Dog ACL surgery recovery exercises
Because of the amount of time spent off of their feet, when your dog is allowed to be steadily reintroduced to exercise it may be that light recovery exercises are needed to help strengthen the leg and burn off excess energy without putting too much pressure on the joint.
Within the first six weeks, the only exercises allowed are for short toilet breaks a couple of times a day. However, dog-massage and muscle-stimulating motion exercises can help stimulate the blood flow to the leg without putting any pressure on it.
Before doing any exercises, always check with your vet first as they may be able to assist you or advise against it if they believe that it would negatively affect your particular dog.
If your dog allows you to touch and handle the leg, follow these instructions and move your dog’s leg in a bicycle pedal motion, bending and extending the leg around 15-20 times, repeated a couple of times a day.
Massaging the affected leg is also a good way of preventing any scarring and stimulating the blood flow to encourage healing.
After the first six weeks, slow but steady exercises such as climbing low gradients, slowly climbing up a few steps and swimming. Swimming is a great way of letting your dog use their leg without putting any pressure onto the joint.
Always consult your vet before attempting any new exercises post-surgery.
Dog ACL recovery without surgery
An ACL tear is caused by the tearing of the ligament, usually from strenuous exercise or a sudden change of direction, similar to how someone can sprain their ankle. While it is a relatively easy fix, for dogs is it more complicated to fix than simply putting an ice pack on it, which is why it often requires surgery.
However, surgery can be traumatic, carry its own risks and it can also be very expensive. So, are there ways for a dog’s ACL to be solved without resorting to surgery?
The problem with ACL tears is that the problem will get worse over time, with weight being put on the joint steadily making it worse and worse and causing your dog a lot of pain. Your dog will most likely be limping and become very uninterested in any activities that could cause them pain, making a very miserable dog.
However, some owners have discovered that a leg brace is a good alternative to surgery, holding the joint in place as it heals in a similar way to the sutures fitted inside the leg.
There are lots of braces available on the market, specially made to limit the amount of activity on the leg and promote a speedy recovery.
Dog ACL recovery complications
As with all kinds of surgery, complications can occur during recovery and this can be common with dogs who are not aware of how delicate their joints are post-surgery.
Complications with a dog’s knee joint are usually caused by stress on the joint, with dogs jumping, running or playing causing the ligament to tear again.
If you have noticed that your dog is limping again during its recovery or is showing signs that the ligament has re-torn, please visit your vet immediately.
Your vet will be able to get an X-ray of the joint to see whether there has been any further damage and be able to advise from there about how to treat it.
Another complication can be infections setting into the healing wound, causing more discomfort to the dog and potentially causing more damage. Again, your vet will be able to prescribe a treatment plan for the infection, such as antibiotics and topical creams.
If you are worried about complications post-surgery, please consult your vet who will be able to talk you through the different complications and their treatments.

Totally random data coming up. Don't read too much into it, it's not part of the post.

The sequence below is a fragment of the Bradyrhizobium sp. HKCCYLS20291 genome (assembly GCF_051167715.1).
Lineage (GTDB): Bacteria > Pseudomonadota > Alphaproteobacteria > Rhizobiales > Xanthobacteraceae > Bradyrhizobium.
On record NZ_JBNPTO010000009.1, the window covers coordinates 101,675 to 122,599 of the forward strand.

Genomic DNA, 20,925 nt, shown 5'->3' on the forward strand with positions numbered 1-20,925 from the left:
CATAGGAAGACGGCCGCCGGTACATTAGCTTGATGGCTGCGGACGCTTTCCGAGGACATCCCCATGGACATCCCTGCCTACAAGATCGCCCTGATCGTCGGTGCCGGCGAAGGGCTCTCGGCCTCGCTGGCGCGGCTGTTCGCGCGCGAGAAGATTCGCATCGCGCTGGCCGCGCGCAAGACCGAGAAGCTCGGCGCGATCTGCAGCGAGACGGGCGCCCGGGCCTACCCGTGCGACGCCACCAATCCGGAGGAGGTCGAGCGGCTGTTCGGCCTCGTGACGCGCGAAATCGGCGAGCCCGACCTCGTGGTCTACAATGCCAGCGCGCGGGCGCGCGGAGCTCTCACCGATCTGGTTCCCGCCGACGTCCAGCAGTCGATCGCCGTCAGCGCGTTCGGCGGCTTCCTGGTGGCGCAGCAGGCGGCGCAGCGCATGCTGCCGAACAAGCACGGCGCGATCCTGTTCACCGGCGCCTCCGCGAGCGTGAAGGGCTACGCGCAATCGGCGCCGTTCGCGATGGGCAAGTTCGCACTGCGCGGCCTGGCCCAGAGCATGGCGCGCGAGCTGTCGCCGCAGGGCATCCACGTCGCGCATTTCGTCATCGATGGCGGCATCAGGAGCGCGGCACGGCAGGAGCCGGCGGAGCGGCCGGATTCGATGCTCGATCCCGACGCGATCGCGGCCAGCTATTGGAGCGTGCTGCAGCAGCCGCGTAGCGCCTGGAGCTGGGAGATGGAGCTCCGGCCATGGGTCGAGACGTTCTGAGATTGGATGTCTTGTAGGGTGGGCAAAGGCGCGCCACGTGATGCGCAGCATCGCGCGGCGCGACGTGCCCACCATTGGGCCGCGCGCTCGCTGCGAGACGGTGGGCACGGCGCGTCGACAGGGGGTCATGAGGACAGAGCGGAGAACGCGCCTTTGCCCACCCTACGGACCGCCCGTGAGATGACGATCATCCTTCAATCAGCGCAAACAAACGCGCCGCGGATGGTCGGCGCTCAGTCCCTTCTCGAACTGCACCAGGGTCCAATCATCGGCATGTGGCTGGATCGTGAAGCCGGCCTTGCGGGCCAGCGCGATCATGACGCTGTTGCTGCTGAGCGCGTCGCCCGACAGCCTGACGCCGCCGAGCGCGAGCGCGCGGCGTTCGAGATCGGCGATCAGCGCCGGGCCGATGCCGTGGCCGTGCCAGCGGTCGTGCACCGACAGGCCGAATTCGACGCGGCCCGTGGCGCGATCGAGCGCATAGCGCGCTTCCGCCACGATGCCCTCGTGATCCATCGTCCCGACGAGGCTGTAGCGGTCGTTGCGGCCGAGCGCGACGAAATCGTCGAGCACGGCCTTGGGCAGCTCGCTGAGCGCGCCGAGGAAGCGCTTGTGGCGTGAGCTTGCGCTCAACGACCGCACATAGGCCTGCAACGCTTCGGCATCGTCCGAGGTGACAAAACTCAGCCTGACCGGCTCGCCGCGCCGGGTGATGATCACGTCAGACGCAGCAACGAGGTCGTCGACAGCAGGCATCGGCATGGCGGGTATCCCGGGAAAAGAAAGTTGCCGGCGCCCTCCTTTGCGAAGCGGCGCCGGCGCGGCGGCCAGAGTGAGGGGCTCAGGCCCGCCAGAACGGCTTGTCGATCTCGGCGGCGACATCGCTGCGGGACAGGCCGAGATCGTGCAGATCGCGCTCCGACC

Can a dog retear ACL after surgery?
Similar to any kind of sprain or breakage, a dog can easily retear their ACL after they have had surgery, especially if they are not yet fully healed.
The ligament is still going to be very delicate up to and over twelve weeks after surgery, which is why overly active play and exercise is advised against until the joint is completely fully healed and okayed by your vet.
It is also quite common for your dog to end up injuring their other hind leg, because they will be favouring it and putting all of their weight on it when walking around, to take pressure off of their injured leg.
How long does a dog have to wear a cone after TPLO surgery?
The cone of shame is never fun for a dog to wear, and while it can look comical it is a very important tool that prevents your dog from worrying at, licking, biting or scratching at their stitches.
Dogs can easily chew through and pull out their stitches, causing major harm to themselves without them realising it, so keeping it on is a must.
Handy Hint: Find out what vets says about leaving your dog alone or in his crate when he still has his cone on in this guide.
It is usually recommended that you keep the cone on the dog for at least two weeks post-surgery, or until the wound has healed enough for the stitches to be removed.
If you have to take the cone off of the dog for a short time, keep an eye on your dog as they can chew through their stitches in less than 30 seconds.
If your dog is uncomfortable in a hard, plastic cone or is finding it difficult to sleep, softer alternatives are available on the market, as well as home-made ones made from folded towels and secured in place by strong tape.
My dog jumped after TPLO surgery
As with ACL surgery, exercise after TPLO surgery should be restricted to short walks only for toilet breaks, with no jumping, running or active play. However, dogs can’t really know how delicate their joint is and may end up doing these things regardless.
If you have seen your dog jump after having surgery and are worried that it may have caused damage, check for any symptoms of pain, such as limping, yelping, whining or them favouring their other legs when walking around.
If you are still concerned, phone your vet immediately and they will be able to feel and X-ray the joint to check for any further damage.
To prevent your dog from jumping around, put them in a room without any high furniture, steps or any treats or toys on shelves, and keep them away from any other animals that might encourage them to become overexcited and attempt to play. It can be hard to stop your dog from having fun, but they will definitely thank you for it later on.
Now you know how long it is before a dog can walk after ACL surgery I wish your pup all the best with their recovery. Hopefully it won’t be long before they are completely back to their old selves!
You might also find this article interesting which explains a personal experience of when to put down a dog who is suffering with a torn ACL.